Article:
Last time we considered what some folk mean by the expression “the law of Christ” and, in contrast, what the Bible means by it. It’s neither a new covenant of works, as if we could obey our way into acceptance with God nor is it some Gnostic secret. No, it’s what we call the third use of God’s moral law. Christians obey God’s law out of gratitude, in union with Christ, because they’ve been justified, because we’ve been saved, and because we’re being saved, and because we shall be saved.
In this section of The Marrow of Modern Divinity our pastor talks with the neonomian (the legalist) and the antinomian (denies the 3rd use of the law) about the nature of true faith as distinct from hypocrisy or the mere profession of faith. In the Reformed understanding of covenant theology (there are others) there are two ways of participating in the administration of the covenant of grace: outwardly and inwardly. Everyone who is initiated into the administration of the covenant of grace in the church in baptism participates outwardly. Only those who believe, however, also participate inwardly, spiritually, by grace alone (sola gratia), through faith alone (sola fide), in Christ alone. It’s vital that we distinguish between mere profession and true faith without downplaying the importance of participating in the visible administration of the covenant of grace in the church. As we’ll see, true faith produces the fruit of obedience but not all obedience is fruit of faith.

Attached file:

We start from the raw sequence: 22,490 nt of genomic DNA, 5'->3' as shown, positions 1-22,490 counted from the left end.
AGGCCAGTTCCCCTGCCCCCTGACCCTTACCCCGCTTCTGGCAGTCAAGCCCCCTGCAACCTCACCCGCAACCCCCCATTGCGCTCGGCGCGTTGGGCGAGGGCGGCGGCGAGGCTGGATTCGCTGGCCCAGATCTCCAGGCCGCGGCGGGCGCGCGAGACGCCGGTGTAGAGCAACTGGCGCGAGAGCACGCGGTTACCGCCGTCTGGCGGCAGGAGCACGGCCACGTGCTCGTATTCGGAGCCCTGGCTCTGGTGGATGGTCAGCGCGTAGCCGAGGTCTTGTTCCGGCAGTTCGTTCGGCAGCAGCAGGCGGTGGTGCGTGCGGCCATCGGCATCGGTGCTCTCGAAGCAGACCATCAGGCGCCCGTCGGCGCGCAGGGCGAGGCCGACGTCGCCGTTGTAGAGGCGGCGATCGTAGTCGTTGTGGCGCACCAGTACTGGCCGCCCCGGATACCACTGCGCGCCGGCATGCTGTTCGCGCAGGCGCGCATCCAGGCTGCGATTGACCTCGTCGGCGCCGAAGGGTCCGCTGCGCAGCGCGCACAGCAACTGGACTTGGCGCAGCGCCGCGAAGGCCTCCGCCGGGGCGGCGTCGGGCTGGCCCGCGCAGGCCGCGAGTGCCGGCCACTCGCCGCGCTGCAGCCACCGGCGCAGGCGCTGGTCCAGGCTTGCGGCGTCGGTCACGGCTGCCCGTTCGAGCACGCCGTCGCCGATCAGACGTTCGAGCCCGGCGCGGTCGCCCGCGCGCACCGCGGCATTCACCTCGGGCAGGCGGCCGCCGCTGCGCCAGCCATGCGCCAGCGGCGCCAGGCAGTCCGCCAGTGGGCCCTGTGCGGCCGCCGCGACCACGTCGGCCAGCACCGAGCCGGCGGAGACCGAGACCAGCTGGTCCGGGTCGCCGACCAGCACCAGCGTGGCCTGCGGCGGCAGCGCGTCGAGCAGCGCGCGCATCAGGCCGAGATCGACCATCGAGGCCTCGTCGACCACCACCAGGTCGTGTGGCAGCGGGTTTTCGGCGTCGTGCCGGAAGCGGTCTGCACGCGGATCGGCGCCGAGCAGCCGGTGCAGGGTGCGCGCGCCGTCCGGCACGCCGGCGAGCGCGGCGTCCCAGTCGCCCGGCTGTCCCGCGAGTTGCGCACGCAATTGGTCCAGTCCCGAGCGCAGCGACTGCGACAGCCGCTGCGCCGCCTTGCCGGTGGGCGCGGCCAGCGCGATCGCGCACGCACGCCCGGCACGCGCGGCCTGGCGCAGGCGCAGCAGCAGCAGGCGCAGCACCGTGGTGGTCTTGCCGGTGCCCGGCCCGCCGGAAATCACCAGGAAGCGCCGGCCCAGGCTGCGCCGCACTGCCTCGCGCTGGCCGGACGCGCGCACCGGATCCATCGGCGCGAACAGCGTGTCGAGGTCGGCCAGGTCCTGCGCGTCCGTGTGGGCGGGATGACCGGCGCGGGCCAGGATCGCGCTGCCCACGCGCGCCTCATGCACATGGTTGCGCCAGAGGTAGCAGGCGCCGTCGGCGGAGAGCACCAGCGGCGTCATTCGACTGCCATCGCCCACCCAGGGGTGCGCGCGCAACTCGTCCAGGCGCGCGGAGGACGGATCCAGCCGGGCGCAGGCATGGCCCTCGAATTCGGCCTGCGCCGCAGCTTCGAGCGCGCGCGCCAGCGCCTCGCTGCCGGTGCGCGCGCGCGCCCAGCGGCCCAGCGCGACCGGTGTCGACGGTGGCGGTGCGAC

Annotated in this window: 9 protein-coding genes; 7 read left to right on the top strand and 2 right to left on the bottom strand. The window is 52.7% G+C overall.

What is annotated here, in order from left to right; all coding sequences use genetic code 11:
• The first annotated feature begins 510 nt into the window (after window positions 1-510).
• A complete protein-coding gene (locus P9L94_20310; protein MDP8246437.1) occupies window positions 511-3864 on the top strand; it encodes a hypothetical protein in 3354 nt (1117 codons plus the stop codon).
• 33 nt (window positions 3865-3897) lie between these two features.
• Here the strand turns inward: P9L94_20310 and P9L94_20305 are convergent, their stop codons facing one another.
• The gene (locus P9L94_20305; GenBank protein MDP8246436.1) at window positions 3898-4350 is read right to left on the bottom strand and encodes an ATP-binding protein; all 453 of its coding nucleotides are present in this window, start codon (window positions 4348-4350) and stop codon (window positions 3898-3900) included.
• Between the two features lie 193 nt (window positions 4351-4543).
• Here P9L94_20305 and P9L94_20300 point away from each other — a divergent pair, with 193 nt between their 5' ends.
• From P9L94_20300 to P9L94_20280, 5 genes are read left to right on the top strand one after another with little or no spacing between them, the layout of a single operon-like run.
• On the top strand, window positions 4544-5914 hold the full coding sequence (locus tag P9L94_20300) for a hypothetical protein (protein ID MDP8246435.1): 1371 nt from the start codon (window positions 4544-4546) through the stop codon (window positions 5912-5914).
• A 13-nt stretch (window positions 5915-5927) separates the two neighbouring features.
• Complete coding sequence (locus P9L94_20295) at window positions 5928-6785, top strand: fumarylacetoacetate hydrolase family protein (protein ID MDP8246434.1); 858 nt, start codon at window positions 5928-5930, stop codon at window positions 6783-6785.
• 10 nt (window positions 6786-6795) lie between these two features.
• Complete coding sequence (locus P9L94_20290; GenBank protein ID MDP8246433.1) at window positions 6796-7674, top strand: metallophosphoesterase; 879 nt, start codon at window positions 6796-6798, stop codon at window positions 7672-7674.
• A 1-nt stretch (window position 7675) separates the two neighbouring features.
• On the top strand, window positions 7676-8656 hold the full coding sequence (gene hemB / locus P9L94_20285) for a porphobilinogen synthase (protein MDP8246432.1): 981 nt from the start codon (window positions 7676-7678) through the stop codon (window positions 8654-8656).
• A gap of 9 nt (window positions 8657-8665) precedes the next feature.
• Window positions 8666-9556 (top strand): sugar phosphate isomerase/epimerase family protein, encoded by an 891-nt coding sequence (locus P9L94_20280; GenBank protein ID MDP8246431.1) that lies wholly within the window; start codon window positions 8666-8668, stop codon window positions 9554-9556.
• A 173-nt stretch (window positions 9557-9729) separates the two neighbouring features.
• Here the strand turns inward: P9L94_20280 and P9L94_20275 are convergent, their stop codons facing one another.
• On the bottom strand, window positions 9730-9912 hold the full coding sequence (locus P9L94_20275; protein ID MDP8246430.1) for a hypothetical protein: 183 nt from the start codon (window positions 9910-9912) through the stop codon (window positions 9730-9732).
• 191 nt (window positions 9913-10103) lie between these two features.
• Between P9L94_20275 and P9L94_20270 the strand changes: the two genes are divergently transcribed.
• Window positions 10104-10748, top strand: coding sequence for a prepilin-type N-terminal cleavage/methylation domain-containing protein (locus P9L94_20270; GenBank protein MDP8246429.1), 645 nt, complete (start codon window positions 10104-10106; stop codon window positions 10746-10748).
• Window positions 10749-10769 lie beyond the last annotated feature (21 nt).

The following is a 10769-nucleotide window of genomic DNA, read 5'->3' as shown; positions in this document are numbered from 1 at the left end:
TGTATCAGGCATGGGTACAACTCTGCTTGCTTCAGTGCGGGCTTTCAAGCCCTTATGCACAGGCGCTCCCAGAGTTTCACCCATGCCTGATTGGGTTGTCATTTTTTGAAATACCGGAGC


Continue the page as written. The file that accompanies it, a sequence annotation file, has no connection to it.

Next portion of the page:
Here’s the episode:
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